Multics > Sites
06 Apr 2005

Site History: Bell Canada


Two sites: Don Mills, Ontario, Canada; Dorval, Quebec, Canada

First Installed

Don Mills: 1979

Dorval: 1979


Don Mills: 6 L68, 4 SCU, 12 MB memory, 24 MSU0500


The Sale

[Wilf Mandel] The Multics project started in Bell Canada as a replacement for GCOS Time Sharing System in the Dorval Datacentre which was ever more heavily used and providing poorer and poorer response time. GTSS was to provide transparency for the GCOS users rather than try to retrain the multitudes. Several people had just become available with the sale of a small datacentre (and its lone VM/370 system) to Nortel. The group included myself, James Chubb and Joe Caruso.

[Julie Jackson Sibert] I was hired by Honeywell Canada to do the benchmark acceptance testing and installation for the two Bell Canada Systems. I installed both systems in the summer of 1979. There are a couple of fun stories mostly about having to be snuck into the sites in panel vans at night and on weekends to avoid the striking and picketing telephone workers. During my Bell Canada summer, I reunited with Richard Barnes, whom I had met when he came to USL on a recruiting trip. He was glad when my benchmark testing provided him with some very solid numbers to back up his compiler improvements. (I'd never seen a grown man jump up and down with such enthusiasm!)

Honeywell Folks

Marketing: Swan Tan, John Morrison, Julie Jackson (Sibert), Andre Allaire, Ron Brown, Doug Cooke, Stan Dylnicki, Wally Halladay, Mil Travnicek, Al Dupuis

Site Analysts: Ron Faraday, Randy Pepin, Jerry Kelly, Alf Burnham, Guy DuMouchel, Mel Wilson, Stewart Putt

Development: Richard Barnes, Bob Mullen, John Bongiovanni

Field Engineering: John Potts, Ernie Reimer

[Joe Caruso] HIS: Roger Parsons' counterpart in HIS during contract negotiations for Multics was a fellow named Norm Kane who shortly afterwards went on to manage a Canadian Tire store I believe. Bob Mullen was one of the developers who tutored us on scheduling. Ricarda McDonald from Calgary joined us for a few weeks when we had a major system upgrade going.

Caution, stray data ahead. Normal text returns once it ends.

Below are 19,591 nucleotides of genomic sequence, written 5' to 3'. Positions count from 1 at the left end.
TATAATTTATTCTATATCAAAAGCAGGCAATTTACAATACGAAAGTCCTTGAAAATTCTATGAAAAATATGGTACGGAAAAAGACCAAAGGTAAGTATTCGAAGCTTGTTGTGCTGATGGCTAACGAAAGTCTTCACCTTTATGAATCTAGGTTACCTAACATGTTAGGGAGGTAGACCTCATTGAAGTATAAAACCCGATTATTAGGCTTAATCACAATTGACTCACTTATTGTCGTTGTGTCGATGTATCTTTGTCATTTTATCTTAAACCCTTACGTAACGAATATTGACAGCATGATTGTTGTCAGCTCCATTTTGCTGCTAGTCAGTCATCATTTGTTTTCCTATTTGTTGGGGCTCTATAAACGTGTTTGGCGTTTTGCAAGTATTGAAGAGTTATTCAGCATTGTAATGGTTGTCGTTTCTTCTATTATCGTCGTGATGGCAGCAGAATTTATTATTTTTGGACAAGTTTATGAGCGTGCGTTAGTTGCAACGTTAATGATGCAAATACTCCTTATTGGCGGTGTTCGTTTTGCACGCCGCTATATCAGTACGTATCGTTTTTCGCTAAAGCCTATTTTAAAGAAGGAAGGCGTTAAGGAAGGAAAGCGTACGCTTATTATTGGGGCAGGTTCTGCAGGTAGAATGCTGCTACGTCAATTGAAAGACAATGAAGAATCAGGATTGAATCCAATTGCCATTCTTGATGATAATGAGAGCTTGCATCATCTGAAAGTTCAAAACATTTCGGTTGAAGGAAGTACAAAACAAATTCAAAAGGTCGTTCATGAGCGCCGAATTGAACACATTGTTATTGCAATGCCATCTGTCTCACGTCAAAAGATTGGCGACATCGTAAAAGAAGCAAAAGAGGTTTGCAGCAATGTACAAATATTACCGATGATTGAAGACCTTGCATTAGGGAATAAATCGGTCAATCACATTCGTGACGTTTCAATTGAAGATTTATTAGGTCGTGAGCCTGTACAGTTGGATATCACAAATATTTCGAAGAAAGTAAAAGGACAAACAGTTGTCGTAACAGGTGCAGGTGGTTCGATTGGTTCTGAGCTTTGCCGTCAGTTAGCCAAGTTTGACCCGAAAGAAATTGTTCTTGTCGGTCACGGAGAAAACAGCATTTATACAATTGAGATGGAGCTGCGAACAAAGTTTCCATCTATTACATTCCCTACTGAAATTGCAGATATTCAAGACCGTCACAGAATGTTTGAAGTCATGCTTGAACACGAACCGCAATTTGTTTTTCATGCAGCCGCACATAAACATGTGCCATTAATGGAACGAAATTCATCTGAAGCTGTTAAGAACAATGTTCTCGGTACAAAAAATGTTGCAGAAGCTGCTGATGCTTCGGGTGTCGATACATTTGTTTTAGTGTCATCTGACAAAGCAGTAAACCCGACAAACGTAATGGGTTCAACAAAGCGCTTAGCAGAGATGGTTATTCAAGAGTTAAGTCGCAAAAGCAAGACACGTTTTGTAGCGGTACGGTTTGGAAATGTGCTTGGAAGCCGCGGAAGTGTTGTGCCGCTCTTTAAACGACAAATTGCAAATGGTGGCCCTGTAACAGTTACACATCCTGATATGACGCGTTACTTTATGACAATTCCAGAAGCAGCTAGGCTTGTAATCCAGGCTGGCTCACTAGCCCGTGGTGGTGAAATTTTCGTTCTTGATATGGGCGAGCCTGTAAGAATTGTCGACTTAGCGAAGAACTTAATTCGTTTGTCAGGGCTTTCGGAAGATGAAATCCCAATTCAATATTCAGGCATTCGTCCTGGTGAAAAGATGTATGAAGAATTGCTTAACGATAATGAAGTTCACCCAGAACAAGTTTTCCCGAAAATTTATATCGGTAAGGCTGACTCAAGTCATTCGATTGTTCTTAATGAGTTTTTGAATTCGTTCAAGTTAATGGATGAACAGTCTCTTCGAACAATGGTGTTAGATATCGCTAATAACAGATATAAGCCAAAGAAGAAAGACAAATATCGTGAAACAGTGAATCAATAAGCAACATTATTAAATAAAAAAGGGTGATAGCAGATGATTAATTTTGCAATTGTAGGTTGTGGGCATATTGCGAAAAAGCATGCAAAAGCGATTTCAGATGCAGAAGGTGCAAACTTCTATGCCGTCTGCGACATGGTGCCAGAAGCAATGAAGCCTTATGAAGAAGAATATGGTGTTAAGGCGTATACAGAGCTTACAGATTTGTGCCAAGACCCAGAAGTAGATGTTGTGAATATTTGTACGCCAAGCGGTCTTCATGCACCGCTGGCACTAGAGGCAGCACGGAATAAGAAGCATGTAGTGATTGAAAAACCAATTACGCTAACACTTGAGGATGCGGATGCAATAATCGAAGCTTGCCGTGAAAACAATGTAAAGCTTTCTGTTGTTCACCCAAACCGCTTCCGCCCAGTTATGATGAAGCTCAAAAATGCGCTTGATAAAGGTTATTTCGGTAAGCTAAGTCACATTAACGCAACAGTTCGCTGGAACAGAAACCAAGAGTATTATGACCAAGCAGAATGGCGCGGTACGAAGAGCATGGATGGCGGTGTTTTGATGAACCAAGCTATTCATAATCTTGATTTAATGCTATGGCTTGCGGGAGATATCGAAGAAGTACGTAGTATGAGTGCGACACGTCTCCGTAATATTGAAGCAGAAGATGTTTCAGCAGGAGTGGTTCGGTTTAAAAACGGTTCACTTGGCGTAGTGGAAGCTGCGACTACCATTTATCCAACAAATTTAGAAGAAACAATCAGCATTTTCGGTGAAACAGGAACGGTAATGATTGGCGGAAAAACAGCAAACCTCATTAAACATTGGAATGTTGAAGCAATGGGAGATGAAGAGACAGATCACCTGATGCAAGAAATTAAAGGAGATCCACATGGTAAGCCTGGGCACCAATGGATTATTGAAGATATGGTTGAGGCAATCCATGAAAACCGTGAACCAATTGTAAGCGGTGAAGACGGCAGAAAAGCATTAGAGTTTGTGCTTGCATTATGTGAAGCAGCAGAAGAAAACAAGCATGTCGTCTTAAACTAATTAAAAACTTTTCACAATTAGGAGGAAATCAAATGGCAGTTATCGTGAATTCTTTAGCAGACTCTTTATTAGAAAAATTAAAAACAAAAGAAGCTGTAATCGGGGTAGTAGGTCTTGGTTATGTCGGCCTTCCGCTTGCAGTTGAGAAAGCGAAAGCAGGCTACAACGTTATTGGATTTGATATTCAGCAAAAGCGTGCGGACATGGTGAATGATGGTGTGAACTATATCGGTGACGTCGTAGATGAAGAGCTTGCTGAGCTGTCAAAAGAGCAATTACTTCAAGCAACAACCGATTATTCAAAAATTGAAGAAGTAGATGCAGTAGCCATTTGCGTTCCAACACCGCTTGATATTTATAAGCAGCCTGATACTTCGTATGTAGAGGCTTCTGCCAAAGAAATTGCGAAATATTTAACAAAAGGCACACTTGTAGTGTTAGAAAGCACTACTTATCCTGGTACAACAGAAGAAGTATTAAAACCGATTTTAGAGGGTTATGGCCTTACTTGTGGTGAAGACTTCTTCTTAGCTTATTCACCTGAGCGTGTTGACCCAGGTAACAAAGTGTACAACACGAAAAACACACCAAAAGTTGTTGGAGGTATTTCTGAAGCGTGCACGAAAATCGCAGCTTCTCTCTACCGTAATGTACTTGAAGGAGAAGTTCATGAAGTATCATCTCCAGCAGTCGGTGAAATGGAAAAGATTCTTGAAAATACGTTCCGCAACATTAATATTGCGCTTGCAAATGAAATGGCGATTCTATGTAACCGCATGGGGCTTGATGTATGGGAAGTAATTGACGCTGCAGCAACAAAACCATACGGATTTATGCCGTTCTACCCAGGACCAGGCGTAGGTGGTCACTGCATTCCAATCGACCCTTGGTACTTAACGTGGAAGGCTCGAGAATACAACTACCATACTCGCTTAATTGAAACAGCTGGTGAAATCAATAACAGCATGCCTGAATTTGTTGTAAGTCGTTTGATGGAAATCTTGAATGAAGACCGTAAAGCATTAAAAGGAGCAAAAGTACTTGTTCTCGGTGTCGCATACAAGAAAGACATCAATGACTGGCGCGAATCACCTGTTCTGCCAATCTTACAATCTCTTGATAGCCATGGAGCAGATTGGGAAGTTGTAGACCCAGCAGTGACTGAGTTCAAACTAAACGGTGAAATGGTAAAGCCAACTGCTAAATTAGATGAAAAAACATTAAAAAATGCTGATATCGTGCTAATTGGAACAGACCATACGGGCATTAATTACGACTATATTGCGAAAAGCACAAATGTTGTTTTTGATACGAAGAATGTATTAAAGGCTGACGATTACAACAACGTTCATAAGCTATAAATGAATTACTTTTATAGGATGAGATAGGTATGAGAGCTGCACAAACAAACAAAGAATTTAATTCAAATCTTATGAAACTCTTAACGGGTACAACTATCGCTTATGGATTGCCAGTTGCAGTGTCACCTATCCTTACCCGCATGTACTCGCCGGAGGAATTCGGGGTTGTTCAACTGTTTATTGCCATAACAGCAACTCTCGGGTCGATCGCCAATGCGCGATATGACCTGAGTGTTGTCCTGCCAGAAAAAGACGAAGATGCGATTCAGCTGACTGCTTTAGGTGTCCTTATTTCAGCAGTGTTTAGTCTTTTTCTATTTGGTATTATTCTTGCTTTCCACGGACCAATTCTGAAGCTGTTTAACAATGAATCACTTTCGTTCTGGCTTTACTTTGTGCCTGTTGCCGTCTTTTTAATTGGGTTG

[Joe Caruso] Trainers: We did have a number of trainers come to Montreal to provide training. Don Mengel taught an FNP course in Montreal; I think Rafe Frommer also came to Canada to teach a course.

Bell Canada Folks

Don Mills: Mark Pickett, Randy Oyagi, Ivy Lee, Odel Lewis

Dorval: Case Timmer (mgr), Ian Stromberg, Sandy Bartlett, Bill Harris, Bilal Qureshi, Wilf Mandel, James Chubb, Joe Caruso, Firoz Dosani, Tom Parsons, Blair Morlock, Bill Abbott, Real Rousseau, Sultan Somani.

Users: Alan Sawyer, Stan Daurio, Jim Lyle, Mansur Halani, Alnoor Manji, Farhad Budhani

[Joe Caruso] At the Dorval Data Centre - the GCOS Timesharing crew was swinging over to Multics - Sandy Bartlett - the Manager of the team, Bill Harris (Bill was a GCOSian at heart and got back to GCOS when Bell implemented BCRIS on the GCOS platform). There were 2-3 other programmers in Sandy's team - Bilal Qureshi - Deryck Beckles - Dave Perks - who wrote ostf - the Offline Storage Tape Facility - Pierre Charbonneau the GCOS FNP techie who also supported Multics FNPS (he raised honey bees and rode a BMW motorbike), and several operators of course. Stan Dylnicki of Dorval was the original Benchmark guy, did the original GTSS benchmark.

[Joe Caruso] At the Bell Canada Don Mills site - Dale Perry, Bill Cockburn, Inge Main and I believe Fouad Hassan were all computer operators, Peter Donlevy (Sysadmin), Sing Tung - the FNP guy. Customer Service - we had Mark Pickett, Alec Ko, and Patti Ranzan; Roland Mathis was the Manager. And as Wilf pointed out in the systems group - myself, Wilf, James Chubb, Prakash Kamat, Firoz Dosani, Jim Lyle, and later Jerry Kelly.

[Joe Caruso] Sing Tung used the Simplex method to determine the optimal number of lines for 1200/300/110 to configure. We had drastically overconfigured for 110.

[Joe Caruso] Other Toronto - the provisioning group - Bruce White was the District Manager and for the Application Group - Peter Langenberg was the Manager.

[Joe Caruso] Roger Parsons Toronto was involved in the initial contract negotiations for the system; he passed away while on assignment in Venezuela in the early 90s.